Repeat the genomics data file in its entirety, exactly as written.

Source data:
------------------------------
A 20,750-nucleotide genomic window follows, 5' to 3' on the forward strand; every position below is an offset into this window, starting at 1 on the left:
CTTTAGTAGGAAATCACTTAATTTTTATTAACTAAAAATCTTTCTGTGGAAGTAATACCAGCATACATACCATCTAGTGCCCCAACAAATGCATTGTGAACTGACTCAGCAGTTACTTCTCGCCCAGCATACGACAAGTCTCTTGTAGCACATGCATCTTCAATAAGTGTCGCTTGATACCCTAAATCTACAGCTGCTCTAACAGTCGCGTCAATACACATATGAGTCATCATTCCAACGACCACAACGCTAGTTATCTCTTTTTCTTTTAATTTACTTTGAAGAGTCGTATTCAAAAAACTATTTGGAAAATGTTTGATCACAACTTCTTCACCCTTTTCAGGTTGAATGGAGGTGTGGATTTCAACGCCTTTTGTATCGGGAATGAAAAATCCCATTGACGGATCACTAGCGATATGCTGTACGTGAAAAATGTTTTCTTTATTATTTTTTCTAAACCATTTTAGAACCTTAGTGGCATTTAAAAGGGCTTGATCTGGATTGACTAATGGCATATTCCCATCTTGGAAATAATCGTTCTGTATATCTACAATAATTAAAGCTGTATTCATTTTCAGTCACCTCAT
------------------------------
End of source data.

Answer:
A 20,750-nucleotide genomic window follows, 5' to 3' on the forward strand; every position below is an offset into this window, starting at 1 on the left:
CTTTAGTAGGAAATCACTTAATTTTTATTAACTAAAAATCTTTCTGTGGAAGTAATACCAGCATACATACCATCTAGTGCCCCAACAAATGCATTGTGAACTGACTCAGCAGTTACTTCTCGCCCAGCATACGACAAGTCTCTTGTAGCACATGCATCTTCAATAAGTGTCGCTTGATACCCTAAATCTACAGCTGCTCTAACAGTCGCGTCAATACACATATGAGTCATCATTCCAACGACCACAACGCTAGTTATCTCTTTTTCTTTTAATTTACTTTGAAGAGTCGTATTCAAAAAACTATTTGGAAAATGTTTGATCACAACTTCTTCACCCTTTTCAGGTTGAATGGAGGTGTGGATTTCAACGCCTTTTGTATCGGGAATGAAAAATCCCATTGACGGATCACTAGCGATATGCTGTACGTGAAAAATGTTTTCTTTATTATTTTTTCTAAACCATTTTAGAACCTTAGTGGCATTTAAAAGGGCTTGATCTGGATTGACTAATGGCATATTCCCATCTTGGAAATAATCGTTCTGTATATCTACAATAATTAAAGCTGTATTCATTTTCAGTCACCTCAT